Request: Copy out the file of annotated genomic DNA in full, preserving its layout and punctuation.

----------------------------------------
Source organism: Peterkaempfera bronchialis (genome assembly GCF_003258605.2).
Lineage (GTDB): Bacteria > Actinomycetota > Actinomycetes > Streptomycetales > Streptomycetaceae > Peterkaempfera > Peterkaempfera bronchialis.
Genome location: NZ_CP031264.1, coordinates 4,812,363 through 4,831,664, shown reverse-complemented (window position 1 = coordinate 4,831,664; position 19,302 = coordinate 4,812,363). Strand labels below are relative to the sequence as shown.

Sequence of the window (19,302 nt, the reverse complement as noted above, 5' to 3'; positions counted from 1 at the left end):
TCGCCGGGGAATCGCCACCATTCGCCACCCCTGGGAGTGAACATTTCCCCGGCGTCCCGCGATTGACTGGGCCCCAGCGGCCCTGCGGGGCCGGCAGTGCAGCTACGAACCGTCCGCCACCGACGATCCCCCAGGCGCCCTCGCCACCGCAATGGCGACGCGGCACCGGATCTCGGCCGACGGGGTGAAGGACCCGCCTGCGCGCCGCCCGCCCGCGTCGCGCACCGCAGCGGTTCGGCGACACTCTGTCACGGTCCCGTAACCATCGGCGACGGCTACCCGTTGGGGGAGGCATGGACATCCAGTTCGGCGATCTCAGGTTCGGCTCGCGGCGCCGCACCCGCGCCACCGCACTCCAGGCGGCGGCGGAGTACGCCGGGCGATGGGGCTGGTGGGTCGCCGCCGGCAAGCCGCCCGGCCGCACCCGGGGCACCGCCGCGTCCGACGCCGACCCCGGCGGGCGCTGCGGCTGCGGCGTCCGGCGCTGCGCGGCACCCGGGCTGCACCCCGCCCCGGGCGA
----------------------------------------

Source organism: Peterkaempfera bronchialis (genome assembly GCF_003258605.2).
Lineage (GTDB): Bacteria > Actinomycetota > Actinomycetes > Streptomycetales > Streptomycetaceae > Peterkaempfera > Peterkaempfera bronchialis.
Genome location: NZ_CP031264.1, coordinates 4,812,363 through 4,831,664, shown reverse-complemented (window position 1 = coordinate 4,831,664; position 19,302 = coordinate 4,812,363). Strand labels below are relative to the sequence as shown.

Sequence of the window (19,302 nt, the reverse complement as noted above, 5' to 3'; positions counted from 1 at the left end):
TCGCCGGGGAATCGCCACCATTCGCCACCCCTGGGAGTGAACATTTCCCCGGCGTCCCGCGATTGACTGGGCCCCAGCGGCCCTGCGGGGCCGGCAGTGCAGCTACGAACCGTCCGCCACCGACGATCCCCCAGGCGCCCTCGCCACCGCAATGGCGACGCGGCACCGGATCTCGGCCGACGGGGTGAAGGACCCGCCTGCGCGCCGCCCGCCCGCGTCGCGCACCGCAGCGGTTCGGCGACACTCTGTCACGGTCCCGTAACCATCGGCGACGGCTACCCGTTGGGGGAGGCATGGACATCCAGTTCGGCGATCTCAGGTTCGGCTCGCGGCGCCGCACCCGCGCCACCGCACTCCAGGCGGCGGCGGAGTACGCCGGGCGATGGGGCTGGTGGGTCGCCGCCGGCAAGCCGCCCGGCCGCACCCGGGGCACCGCCGCGTCCGACGCCGACCCCGGCGGGCGCTGCGGCTGCGGCGTCCGGCGCTGCGCGGCACCCGGGCTGCACCCCGCCCCGGGCGA